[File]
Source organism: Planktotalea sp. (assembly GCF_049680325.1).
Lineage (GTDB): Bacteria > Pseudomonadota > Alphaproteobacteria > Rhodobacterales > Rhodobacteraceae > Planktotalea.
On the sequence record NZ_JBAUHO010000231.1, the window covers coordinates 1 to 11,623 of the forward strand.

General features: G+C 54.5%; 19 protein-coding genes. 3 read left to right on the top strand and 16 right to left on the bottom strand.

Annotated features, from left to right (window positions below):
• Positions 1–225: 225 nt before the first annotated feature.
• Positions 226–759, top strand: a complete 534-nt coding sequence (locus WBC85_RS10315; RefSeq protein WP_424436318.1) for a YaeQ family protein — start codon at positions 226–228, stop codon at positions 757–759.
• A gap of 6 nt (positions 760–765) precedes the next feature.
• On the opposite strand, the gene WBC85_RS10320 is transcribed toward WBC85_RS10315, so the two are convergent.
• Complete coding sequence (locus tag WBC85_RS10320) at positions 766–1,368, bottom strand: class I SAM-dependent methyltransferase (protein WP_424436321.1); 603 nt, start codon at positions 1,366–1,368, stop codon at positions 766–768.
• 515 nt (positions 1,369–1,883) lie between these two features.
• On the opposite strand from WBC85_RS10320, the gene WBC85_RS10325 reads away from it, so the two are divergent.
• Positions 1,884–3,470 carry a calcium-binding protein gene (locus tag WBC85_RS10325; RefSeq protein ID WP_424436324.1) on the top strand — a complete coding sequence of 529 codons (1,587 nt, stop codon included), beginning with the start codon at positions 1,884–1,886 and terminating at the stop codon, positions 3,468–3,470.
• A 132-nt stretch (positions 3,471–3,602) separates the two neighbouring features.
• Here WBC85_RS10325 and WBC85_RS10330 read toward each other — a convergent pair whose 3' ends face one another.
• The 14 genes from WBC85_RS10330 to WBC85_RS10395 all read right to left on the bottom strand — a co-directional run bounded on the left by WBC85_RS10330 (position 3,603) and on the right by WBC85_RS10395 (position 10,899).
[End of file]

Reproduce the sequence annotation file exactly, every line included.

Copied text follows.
Source organism: Planktotalea sp. (assembly GCF_049680325.1).
Lineage (GTDB): Bacteria > Pseudomonadota > Alphaproteobacteria > Rhodobacterales > Rhodobacteraceae > Planktotalea.
On the sequence record NZ_JBAUHO010000231.1, the window covers coordinates 1 to 11,623 of the forward strand.

General features: G+C 54.5%; 19 protein-coding genes. 3 read left to right on the top strand and 16 right to left on the bottom strand.

Annotated features, from left to right (window positions below):
• Positions 1–225: 225 nt before the first annotated feature.
• Positions 226–759, top strand: a complete 534-nt coding sequence (locus WBC85_RS10315; RefSeq protein WP_424436318.1) for a YaeQ family protein — start codon at positions 226–228, stop codon at positions 757–759.
• A gap of 6 nt (positions 760–765) precedes the next feature.
• On the opposite strand, the gene WBC85_RS10320 is transcribed toward WBC85_RS10315, so the two are convergent.
• Complete coding sequence (locus tag WBC85_RS10320) at positions 766–1,368, bottom strand: class I SAM-dependent methyltransferase (protein WP_424436321.1); 603 nt, start codon at positions 1,366–1,368, stop codon at positions 766–768.
• 515 nt (positions 1,369–1,883) lie between these two features.
• On the opposite strand from WBC85_RS10320, the gene WBC85_RS10325 reads away from it, so the two are divergent.
• Positions 1,884–3,470 carry a calcium-binding protein gene (locus tag WBC85_RS10325; RefSeq protein ID WP_424436324.1) on the top strand — a complete coding sequence of 529 codons (1,587 nt, stop codon included), beginning with the start codon at positions 1,884–1,886 and terminating at the stop codon, positions 3,468–3,470.
• A 132-nt stretch (positions 3,471–3,602) separates the two neighbouring features.
• Here WBC85_RS10325 and WBC85_RS10330 read toward each other — a convergent pair whose 3' ends face one another.
• The 14 genes from WBC85_RS10330 to WBC85_RS10395 all read right to left on the bottom strand — a co-directional run bounded on the left by WBC85_RS10330 (position 3,603) and on the right by WBC85_RS10395 (position 10,899).